It really does. Despite being down on power and torque (on paper) and still the size of a baby whale, the new Panamera refuses to be properly dropped by the E63 S at any point during the day, summoning reserves of surge from a secret stash Porsche always seems to build into anything with a ‘Turbo’ badge on its bootlid. It emerges from the encounter slightly bloodied but with its honour surprisingly intact. In the end, though, Will and I concur. For the time being at least, the E63 S is king of the supersaloons.
Each car retains its essential character on track, but traits are exaggerated and there’s a greater distinction between them. The Panamera feels direct and agile when you turn in aggressively, but beyond the first phase of a corner its softer chassis means it starts to feel heavy, almost cumbersome. Body roll absorbs much of your inputs, meaning it’s difficult to make fine corrections, and the front axle pushes on if you’re too eager with the throttle. Once you’ve found a flow, however, the Panamera exhibits that devastating point-to-point pace that it shows on the road.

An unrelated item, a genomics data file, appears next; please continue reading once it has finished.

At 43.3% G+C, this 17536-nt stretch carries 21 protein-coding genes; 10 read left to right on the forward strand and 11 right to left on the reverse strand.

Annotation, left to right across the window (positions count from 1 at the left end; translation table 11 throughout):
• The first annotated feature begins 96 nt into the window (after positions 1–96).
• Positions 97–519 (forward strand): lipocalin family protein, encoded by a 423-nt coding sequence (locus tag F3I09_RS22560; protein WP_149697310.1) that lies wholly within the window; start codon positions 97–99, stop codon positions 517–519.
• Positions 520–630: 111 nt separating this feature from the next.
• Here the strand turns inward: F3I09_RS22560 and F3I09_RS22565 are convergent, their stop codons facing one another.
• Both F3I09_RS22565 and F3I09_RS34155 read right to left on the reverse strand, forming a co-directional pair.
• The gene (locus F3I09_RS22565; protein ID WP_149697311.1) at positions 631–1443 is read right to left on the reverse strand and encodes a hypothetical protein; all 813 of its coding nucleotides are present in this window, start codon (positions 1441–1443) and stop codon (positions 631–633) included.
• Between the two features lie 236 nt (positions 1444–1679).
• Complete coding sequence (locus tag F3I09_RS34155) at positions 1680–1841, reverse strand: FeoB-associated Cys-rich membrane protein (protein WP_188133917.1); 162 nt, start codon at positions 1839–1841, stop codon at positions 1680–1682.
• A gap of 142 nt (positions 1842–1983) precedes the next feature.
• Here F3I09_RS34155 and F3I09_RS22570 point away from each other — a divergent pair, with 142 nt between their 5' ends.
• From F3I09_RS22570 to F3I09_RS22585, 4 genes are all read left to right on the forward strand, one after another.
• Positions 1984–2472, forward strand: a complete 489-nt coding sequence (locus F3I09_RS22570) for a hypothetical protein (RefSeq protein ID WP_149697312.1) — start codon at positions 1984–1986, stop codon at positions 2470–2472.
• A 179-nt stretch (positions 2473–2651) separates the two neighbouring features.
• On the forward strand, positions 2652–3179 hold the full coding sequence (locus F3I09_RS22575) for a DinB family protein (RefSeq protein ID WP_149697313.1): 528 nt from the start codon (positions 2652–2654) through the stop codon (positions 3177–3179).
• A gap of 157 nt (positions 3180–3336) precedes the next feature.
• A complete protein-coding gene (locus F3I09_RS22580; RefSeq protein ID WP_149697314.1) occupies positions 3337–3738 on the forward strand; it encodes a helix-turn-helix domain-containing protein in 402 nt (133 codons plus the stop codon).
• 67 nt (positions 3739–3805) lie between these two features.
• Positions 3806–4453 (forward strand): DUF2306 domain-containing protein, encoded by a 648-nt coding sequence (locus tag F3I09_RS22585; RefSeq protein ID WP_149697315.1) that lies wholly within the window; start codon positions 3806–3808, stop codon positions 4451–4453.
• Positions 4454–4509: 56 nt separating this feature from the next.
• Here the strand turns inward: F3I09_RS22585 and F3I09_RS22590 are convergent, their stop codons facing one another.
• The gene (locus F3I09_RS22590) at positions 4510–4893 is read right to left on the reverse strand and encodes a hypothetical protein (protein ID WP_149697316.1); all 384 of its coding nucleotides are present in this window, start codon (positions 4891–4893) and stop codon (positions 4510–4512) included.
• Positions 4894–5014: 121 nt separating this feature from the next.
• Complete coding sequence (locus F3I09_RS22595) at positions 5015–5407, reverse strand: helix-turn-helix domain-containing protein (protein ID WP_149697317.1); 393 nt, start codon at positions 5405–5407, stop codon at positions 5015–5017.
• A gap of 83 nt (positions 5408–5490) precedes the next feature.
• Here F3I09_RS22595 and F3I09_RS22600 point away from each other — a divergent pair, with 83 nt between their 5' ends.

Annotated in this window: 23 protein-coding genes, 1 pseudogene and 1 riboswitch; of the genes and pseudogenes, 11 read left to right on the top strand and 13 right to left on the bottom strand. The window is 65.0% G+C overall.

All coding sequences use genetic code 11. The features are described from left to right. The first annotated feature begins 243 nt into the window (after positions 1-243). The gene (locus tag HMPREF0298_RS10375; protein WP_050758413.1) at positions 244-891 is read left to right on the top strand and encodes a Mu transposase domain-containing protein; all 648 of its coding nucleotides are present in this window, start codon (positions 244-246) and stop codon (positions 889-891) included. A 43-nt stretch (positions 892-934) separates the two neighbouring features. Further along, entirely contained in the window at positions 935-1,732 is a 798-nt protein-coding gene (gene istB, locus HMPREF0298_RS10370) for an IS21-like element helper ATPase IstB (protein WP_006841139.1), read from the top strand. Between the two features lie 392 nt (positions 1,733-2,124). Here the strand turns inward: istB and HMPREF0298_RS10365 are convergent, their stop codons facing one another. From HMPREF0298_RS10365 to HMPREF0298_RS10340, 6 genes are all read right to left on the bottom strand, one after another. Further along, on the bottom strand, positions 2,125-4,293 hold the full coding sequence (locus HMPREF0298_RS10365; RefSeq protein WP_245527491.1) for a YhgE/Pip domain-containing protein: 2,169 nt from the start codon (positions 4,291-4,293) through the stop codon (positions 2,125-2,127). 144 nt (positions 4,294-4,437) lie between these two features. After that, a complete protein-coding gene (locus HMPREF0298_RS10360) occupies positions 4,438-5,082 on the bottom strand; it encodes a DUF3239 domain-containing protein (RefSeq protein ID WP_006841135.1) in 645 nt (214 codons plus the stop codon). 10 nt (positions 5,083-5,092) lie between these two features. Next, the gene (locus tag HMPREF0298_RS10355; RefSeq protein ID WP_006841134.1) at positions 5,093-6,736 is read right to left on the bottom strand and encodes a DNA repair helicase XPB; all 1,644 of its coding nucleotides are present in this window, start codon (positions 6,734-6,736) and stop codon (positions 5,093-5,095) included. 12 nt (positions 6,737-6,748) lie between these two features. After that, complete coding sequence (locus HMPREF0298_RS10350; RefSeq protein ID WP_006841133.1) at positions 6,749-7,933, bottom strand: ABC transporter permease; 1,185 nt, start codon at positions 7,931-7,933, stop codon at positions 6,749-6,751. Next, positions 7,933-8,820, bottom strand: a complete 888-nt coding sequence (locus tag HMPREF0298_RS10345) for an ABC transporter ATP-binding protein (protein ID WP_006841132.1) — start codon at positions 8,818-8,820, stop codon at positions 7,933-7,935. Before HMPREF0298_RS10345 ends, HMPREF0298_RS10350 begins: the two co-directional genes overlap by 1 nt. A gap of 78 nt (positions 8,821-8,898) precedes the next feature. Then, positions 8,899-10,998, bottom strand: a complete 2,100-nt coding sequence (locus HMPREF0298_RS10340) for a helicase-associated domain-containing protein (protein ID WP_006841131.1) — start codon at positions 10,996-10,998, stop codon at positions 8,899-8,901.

The E63 feels more at home on track, astonishingly so for an almost- two-ton saloon. With sharp steering and the damping set to firm, it feels alert, while the bullish engine means there’s enough throttle adjustability even when it’s driving all four wheels. Its heft can’t be disguised completely, though; the exit of a corner can be tricky as you deal with a touch of weight transfer.
Activating Driift Mode and uncoupling the front driveshafts illustrates exactly why the E63 has four-wheel drive. It wants to oversteer everywhere and the transition is practically instant, though the long wheelbase means slides are easily held. Not the most effective way round a track, but hugely entertaining.
|Mercedes-AMG E63 S 4Matic+||Porsche Panamera Turbo|
|Engine||V8, 3982cc, twin-turbo||V8, 3996cc, twin-turbo|
|Power||603bhp @ 5750-6500rpm||542bhp @ 5750-6000rpm|
|Torque||627lb ft @ 2500-4500rpm||568lb ft @ 1960-4500rpm|
|Transmission||Nine-speed automatic,four-wheel drive, rear limited-slipdifferential, torque vectoring||Eight-speed dual-clutch,four-wheel drive, rear limited-slipdifferential, torque vectoring|
|0-62mph||3.4sec (claimed)||3.6sec (claimed)|
|Top speed||155mph (186mph option)||190mph (claimed)|
|evo rating (stars)||5||4.5|